August 29, 2005, will be remembered by many as a catastrophic day and event. Natural disasters of the nature of Hurricane Katrina have a significant impact on leadership, on national decision making and even the survival of many of its victims. The possibility and threat of a major crisis caused by a hurricane is always going to be present in this country, especially for its southern and southeastern regions. Organizations, businesses, and even leadership will benefit from the lessons learned from natural disasters of this nature. The purpose of this study was to determine how leadership was affected during this crisis and explore ways it could have been more effective and efficient dealing with this crisis. This study also uncovered changes that need to be made in their leadership styles by leadership, and identified some of the current and future challenges leaders will face. In-depth interviews were conducted with organizational leaders at the local, state, and federal levels. All the individuals selected for this study were in leadership positions on August 29, 2005, when Hurricane Katrina devastated the Gulf Coast. These interviews were recorded via audio recorder; they were transcribed, and then carefully analyzed via content analysis. Effective leadership is characterized as having both strong organizational and human relations skills. Effective leadership must also possess integrity, honesty, trustworthiness, decisiveness, and flexibility, and have good communication skills. One of the greatest challenges for leadership is in the area of preparation. Leadership must be prepared for events of this nature and must be able to react to rapidly changing circumstances and situations. With the increasing complexity and instability of the world, preparation is going to be critical.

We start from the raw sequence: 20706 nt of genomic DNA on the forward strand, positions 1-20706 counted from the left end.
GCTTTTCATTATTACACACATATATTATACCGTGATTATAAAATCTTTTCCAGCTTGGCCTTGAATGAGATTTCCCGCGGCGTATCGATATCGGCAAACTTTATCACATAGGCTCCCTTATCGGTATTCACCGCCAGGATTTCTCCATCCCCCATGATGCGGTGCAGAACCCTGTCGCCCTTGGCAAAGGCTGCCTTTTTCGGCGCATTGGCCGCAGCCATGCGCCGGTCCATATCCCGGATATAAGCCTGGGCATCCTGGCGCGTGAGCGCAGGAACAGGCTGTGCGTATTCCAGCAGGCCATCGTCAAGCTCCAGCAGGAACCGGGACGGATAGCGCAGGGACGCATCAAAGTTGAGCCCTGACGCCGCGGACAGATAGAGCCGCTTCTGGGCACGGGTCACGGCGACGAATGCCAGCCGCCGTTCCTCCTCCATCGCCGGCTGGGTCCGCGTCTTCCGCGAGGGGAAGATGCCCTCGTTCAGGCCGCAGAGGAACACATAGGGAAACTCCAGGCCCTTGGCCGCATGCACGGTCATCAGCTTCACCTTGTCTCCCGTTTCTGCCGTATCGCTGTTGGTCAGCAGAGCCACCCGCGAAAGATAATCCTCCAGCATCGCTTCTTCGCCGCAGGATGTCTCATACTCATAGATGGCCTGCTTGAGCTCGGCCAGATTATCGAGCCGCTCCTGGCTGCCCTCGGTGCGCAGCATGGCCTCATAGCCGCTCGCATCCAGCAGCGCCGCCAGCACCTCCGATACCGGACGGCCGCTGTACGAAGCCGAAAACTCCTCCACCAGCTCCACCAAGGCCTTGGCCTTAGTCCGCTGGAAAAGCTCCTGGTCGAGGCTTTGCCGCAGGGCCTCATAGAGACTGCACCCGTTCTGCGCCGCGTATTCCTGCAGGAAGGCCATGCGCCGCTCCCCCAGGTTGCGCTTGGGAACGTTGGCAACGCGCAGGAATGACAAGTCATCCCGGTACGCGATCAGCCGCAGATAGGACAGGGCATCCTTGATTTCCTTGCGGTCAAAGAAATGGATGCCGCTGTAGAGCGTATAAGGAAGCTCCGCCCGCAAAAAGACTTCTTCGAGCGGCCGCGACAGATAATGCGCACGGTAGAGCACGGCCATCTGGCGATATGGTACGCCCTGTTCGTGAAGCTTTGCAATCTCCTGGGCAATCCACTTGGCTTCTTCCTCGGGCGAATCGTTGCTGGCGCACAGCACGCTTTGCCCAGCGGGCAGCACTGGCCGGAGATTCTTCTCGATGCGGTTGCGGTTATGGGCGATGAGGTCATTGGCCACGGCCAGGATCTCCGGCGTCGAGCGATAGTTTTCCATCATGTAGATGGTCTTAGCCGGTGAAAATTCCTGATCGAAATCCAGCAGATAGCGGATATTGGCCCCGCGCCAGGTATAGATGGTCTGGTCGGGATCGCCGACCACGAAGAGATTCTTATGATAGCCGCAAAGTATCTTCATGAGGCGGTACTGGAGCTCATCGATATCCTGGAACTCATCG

|Subjects||Management; Political Science|
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